More than communicating brand, the startup chord provided a sense of confirmation that users came to expect . As Apple designer Jim McKee explained of other macOS sounds – sending mail, for instance, or dragging something to the trash – “It’s a redundant thing…it gives you that feedback that, ‘Yes, you’ve done something.’”

It’s no wonder that, according to The Verge, Apple has brought back the startup sound with macOS Big Sur.

Beyond playing a key role in the experience of using a product or service, sound can also be used to extend a brand’s experience and the way it interacts with its audiences.

Music catalog

Once characterized as elevator music, the business of building brands with this type of asset has substantially evolved and expanded.

In this example, Lyft vehicles with orchestral car alarms trigger surprise and delight among unexpecting passersby, establishing a presence for the brand where it wants to make an impact (a music festival) and building positive associations with one of the most popular songs of the moment. The activation also highlights an aspect of the brand Lyft wanted to amplify: the colored LED lights, a sonic brand identity element introduced to Lyft vehicles the previous year.

This, of course, was before COVID-19 hit the mute button on in-person experiences, sending many companies back to the drawing board to figure out how to bring brands into new environments. Now, brands must meet audiences where they are.

This summer, Chiquita saw an opportunity to bring its brand into new environments and engage audiences while amplifying other aspects of its identity, such as its personality. It worked with Spotify for Brands to put a new spin on its classic jingle. Customers can scan a code on the branded banana stickers to listen to themed Spotify playlists and jingle remixes.

Once played 376 times a day on radio stations across the United States, the original jingle was developed by an ad agency with office talent, an old piano and a makeshift maraca made from a box of paper clips (a far cry from Mastercard’s process). It was originally created to help ensure the best Chiquita brand experience when the company first introduced bananas to American consumers.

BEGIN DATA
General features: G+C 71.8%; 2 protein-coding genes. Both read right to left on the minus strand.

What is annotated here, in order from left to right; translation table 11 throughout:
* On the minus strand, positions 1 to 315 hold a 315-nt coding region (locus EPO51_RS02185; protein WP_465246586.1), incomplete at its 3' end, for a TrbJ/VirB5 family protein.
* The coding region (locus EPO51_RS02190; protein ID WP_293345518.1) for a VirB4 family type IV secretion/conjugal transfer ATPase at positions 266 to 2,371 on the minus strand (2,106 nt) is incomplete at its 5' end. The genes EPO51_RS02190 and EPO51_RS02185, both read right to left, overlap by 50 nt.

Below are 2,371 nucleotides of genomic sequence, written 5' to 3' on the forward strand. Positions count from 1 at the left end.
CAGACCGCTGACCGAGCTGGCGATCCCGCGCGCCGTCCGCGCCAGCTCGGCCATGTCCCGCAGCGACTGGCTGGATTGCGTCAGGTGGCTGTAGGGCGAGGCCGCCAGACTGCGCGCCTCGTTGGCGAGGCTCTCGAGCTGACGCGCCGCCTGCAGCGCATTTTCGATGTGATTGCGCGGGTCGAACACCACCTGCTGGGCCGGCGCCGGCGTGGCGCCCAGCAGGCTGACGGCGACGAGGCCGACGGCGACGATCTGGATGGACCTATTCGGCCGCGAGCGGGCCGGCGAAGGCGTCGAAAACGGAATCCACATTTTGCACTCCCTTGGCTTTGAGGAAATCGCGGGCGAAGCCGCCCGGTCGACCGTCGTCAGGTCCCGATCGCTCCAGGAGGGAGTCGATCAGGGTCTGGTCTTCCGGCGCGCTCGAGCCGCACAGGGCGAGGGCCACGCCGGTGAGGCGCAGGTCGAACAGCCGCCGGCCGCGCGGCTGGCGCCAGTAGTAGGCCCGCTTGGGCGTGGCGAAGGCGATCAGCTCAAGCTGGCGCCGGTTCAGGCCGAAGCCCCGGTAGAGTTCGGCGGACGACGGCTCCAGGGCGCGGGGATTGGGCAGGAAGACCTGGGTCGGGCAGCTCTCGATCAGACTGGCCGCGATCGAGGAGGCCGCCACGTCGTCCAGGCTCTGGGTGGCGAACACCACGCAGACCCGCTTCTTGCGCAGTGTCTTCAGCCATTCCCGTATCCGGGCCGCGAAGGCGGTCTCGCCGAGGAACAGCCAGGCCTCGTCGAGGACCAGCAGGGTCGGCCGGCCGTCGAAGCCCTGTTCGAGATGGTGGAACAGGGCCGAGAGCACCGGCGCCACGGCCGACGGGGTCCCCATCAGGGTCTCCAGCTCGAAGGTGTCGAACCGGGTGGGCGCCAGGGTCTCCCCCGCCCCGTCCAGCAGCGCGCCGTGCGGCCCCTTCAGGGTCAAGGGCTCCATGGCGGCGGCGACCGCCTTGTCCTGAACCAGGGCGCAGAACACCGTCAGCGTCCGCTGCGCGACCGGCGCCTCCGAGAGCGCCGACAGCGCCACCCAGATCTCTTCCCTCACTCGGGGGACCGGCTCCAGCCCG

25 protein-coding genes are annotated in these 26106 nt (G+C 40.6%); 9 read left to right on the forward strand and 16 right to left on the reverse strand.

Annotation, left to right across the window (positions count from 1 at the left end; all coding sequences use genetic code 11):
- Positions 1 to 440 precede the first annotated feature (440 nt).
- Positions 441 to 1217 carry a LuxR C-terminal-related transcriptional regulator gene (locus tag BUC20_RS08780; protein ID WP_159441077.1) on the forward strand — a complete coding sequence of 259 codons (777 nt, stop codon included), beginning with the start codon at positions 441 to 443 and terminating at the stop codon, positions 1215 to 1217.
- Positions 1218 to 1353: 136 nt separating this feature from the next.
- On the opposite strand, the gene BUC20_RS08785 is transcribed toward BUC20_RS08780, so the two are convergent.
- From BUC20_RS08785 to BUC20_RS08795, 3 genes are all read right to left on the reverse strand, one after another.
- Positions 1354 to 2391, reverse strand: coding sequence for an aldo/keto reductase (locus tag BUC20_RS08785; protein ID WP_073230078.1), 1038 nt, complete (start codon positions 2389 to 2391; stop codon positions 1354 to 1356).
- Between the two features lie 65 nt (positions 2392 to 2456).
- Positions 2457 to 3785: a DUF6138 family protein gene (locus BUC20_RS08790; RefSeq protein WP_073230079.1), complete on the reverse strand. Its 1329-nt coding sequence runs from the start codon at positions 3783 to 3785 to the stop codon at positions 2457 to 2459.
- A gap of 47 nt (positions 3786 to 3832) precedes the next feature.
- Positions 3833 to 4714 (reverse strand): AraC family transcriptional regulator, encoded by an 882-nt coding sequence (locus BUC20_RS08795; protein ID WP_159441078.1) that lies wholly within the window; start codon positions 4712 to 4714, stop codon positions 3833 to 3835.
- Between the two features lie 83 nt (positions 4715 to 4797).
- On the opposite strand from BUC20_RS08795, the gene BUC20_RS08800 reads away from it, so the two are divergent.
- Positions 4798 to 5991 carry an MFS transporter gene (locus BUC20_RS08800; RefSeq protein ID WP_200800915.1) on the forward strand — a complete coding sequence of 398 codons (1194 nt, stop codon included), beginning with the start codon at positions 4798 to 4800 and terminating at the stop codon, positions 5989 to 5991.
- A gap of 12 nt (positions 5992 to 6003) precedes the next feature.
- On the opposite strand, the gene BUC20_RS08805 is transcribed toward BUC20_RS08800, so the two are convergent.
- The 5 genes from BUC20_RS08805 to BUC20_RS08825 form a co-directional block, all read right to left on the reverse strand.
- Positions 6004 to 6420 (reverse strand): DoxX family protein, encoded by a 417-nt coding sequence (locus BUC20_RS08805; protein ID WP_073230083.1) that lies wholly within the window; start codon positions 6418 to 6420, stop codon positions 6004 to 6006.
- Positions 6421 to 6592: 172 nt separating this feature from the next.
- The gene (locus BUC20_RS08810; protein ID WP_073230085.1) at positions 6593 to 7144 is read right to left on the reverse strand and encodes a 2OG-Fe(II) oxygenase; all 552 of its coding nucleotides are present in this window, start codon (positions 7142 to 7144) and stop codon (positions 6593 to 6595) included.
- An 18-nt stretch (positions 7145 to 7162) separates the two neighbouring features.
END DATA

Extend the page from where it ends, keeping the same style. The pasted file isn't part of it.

While Miss Chiquita’s tips on banana storage are no longer needed, the playlists and remixes extend the brand experience beyond eating bananas while meeting audiences where they are: at home, cooking, working out or, at least for a moment, imagining themselves on a tropical getaway.

The next frontier of sonic branding

Another effect of COVID-19 is the acceleration of voice technology adoption. Amazon Alexa SVP Tom Taylor recently confirmed to GeekWire that the company has seen a “huge increase” in smart speaker use in the home. Like other auditory brand elements, voice can evoke emotional responses.

“People do build relationships with Alexa,” said Taylor. “We have something like one million marriage proposals and compliments of love to Alexa. I don’t think anybody has ever done that to a keyboard.”

Research suggests that adopting conversational interfaces will soon expand beyond the home: According to Capgemini, 70 percent of consumers will replace their visits to the store or bank with their voice assistants.

A dynamic tool that can make a brand instantly recognizable, voice is an area of audio branding that is ripe for exploration.

KFC Canada was among the first customers of the new  Amazon Polly Brand Voice service, which offers custom voice creation using neural text-to-speech (NTTS) technology.

By recreating the voice of Colonel Sanders, KFC has added a new layer of depth to its brand engagement. Soon, Colonel Sanders himself can “feed fans chicken jokes, poultry pickup lines [and] random chicken thoughts,” according to a press release.

Because it is interactive, NTTS is an opportunity to add dimension to brand identity and experience in a way that other audio elements cannot.

How to start developing a sound strategy for your brand

 The best way to start developing an audio strategy is to inventory all sounds in the brand experience and conduct a thorough analysis to identify potential opportunities and areas for improvement. Here are a few things to consider: 

  • Don’t limit yourself to one type of audio element. A logo is only one component of an effective sonic brand identity and strategy, which can also include themes, music, microinteractions and voice.
  • Apply sonic brand assets purposefully – for instance, to enhance a story arc, to establish a brand presence in a place you want to make an impact, or to amplify a specific aspect of your brand.
  • Voice is an area of sonic branding that is ripe for exploration, offering the ability to make a brand more instantly recognizable and engage with audiences on deeper levels through direct interaction.